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The interest in homocysteine has burgeoned during recent years. Homocysteine is now considered a risk factor for several diseases, particularly cardiovascular disease, where elevated levels of the amino acid is associated with increased risk of morbidity and mortality.


The advent of simple assays has changed homocysteine measurement from a research tool into a standard and routine clinical test. The following sections will discuss the biochemical background, as well as the association between elevated levels of homocysteine and disease.

The History of Homocysteine
Homocysteine was first described by Butz and du Vigneaud in 1932. It is a sulphur-containing amino acid that is closely related to the essential amino acid methionine and to cysteine.

An association between elevated homocysteine levels and human disease was first suggested in 1962 by Carson and Neil, who found high homocysteine concentrations in the urine of some children with mental retardation. The elevated homocysteine levels in these patients were caused by severe enzyme defects blocking the homocysteine metabolism.

This condition, homocystinuria, was later found to be associated with premature occlusive cardiovascular disease, even in childhood, and about 25% of patients died as a result of cardiovascular events before the age of 30.

In 1969, McCully described the vascular pathology in these patients, including smooth muscle proliferation, progressive arterial stenosis and haemostatic changes. During the last 15 years it has been thoroughly documented that also moderately elevated homocysteine levels in serum or plasma is a strong and independent risk factor for occlusive arterial disease, and of venous thrombosis, and also predicts vascular and all-cause mortality. As many as 50% of patients with stroke and other atherothrombotic diseases have high homocysteine levels (greater than 15 micromol per litre (├é┬Ámol/litre)).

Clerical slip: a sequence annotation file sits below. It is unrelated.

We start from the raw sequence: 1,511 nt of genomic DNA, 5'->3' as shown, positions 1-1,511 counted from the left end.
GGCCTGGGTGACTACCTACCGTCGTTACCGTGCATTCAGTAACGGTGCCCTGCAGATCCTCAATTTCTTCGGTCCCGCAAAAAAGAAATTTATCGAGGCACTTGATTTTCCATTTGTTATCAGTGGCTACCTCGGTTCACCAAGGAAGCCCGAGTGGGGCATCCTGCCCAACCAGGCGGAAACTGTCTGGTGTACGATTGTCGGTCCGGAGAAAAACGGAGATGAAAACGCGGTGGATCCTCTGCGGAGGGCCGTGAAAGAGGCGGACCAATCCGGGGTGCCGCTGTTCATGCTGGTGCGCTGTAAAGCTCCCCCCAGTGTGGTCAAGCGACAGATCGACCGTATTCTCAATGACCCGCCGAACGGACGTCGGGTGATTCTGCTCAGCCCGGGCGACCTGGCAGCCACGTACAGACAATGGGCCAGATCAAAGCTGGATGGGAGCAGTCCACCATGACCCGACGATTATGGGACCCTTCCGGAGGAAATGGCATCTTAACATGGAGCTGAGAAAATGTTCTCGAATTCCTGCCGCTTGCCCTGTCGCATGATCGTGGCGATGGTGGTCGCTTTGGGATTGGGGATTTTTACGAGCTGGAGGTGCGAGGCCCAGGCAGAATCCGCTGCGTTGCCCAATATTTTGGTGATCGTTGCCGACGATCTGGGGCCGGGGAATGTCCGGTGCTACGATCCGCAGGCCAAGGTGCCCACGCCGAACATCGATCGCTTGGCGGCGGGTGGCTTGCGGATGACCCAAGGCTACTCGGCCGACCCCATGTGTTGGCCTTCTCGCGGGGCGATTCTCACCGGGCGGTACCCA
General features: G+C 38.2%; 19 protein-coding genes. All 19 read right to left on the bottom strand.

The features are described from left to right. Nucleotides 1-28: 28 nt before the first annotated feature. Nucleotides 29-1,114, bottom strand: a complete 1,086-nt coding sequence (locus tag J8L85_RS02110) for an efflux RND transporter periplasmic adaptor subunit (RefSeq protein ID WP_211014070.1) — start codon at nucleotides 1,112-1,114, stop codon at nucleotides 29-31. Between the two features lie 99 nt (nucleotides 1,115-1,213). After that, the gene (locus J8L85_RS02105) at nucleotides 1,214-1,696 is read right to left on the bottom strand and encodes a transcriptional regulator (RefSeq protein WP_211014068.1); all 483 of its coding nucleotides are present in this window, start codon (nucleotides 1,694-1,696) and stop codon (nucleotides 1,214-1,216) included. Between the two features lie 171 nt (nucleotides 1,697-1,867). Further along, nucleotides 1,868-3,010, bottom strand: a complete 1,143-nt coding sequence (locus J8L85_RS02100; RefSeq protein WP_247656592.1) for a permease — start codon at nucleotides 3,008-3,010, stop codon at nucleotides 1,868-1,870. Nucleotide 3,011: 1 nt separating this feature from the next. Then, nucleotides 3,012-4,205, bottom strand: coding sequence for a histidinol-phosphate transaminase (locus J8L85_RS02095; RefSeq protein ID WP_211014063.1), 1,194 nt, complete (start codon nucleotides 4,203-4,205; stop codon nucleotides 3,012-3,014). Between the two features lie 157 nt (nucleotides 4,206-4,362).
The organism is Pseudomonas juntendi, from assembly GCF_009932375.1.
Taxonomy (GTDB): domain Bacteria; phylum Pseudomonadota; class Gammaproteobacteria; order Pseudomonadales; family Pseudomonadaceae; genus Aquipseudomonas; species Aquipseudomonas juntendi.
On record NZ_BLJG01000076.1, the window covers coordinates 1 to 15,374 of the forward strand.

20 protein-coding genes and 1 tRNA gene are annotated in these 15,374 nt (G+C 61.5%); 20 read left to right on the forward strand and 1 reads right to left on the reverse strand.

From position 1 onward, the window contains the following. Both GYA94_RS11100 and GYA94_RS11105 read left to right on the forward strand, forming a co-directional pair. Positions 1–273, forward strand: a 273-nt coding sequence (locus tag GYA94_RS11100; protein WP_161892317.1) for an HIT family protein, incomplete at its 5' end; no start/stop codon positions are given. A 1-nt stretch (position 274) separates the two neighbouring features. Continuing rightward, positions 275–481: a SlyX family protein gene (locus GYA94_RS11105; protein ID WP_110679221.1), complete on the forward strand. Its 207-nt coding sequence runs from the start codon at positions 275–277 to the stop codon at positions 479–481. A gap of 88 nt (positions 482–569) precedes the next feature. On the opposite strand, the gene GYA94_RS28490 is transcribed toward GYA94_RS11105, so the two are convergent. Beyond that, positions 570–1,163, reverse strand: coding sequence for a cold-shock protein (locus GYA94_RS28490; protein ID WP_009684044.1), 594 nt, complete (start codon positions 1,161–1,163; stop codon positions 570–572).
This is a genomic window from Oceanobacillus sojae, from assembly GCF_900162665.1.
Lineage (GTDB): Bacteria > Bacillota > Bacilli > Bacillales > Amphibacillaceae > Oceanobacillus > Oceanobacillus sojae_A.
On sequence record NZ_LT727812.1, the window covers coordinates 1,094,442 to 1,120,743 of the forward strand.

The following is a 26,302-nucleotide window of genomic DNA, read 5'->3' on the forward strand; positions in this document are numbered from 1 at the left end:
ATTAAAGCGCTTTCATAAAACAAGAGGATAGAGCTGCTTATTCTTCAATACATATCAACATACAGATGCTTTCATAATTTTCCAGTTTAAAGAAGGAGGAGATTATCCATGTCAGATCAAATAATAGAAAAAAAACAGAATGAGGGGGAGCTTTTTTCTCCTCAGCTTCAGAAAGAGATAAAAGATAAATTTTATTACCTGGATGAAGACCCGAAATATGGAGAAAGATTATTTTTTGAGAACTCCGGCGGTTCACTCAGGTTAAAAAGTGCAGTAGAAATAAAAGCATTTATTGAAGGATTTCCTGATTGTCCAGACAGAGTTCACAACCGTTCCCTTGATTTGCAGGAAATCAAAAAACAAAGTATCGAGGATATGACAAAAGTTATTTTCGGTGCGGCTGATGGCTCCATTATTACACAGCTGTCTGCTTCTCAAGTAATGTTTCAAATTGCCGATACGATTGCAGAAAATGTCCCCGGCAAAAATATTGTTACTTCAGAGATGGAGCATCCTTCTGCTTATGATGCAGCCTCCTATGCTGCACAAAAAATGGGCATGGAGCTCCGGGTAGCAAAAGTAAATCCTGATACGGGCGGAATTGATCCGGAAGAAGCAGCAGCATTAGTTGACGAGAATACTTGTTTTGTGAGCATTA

In addition, hyperhomocysteinaemia is associated with adverse pregnancy outcome, such as spontaneous early abortion, placental vasculopathy and birth defects. It is not only neural tube defects (NTDs) but also cardiac malformations and cleft lip and/or palate, which are associated with higher homocysteine levels than in controls.

Many studies have also found an association between elevated homocysteine levels and impaired cognitive performance and dementia. Several prospective studies have now shown that folate and/or vitamin B12 status or elevated levels of homocysteine, even within the currently accepted reference range, predisposes for the development of dementia, or increases the rate of disease progress. An association with depression and other neuropsychiatric disorders is also found. There is also much focus on the association between carcinogenesis and impaired homocysteine metabolism./>/>/>/>/>/>/>/>/>/>/>/>/>


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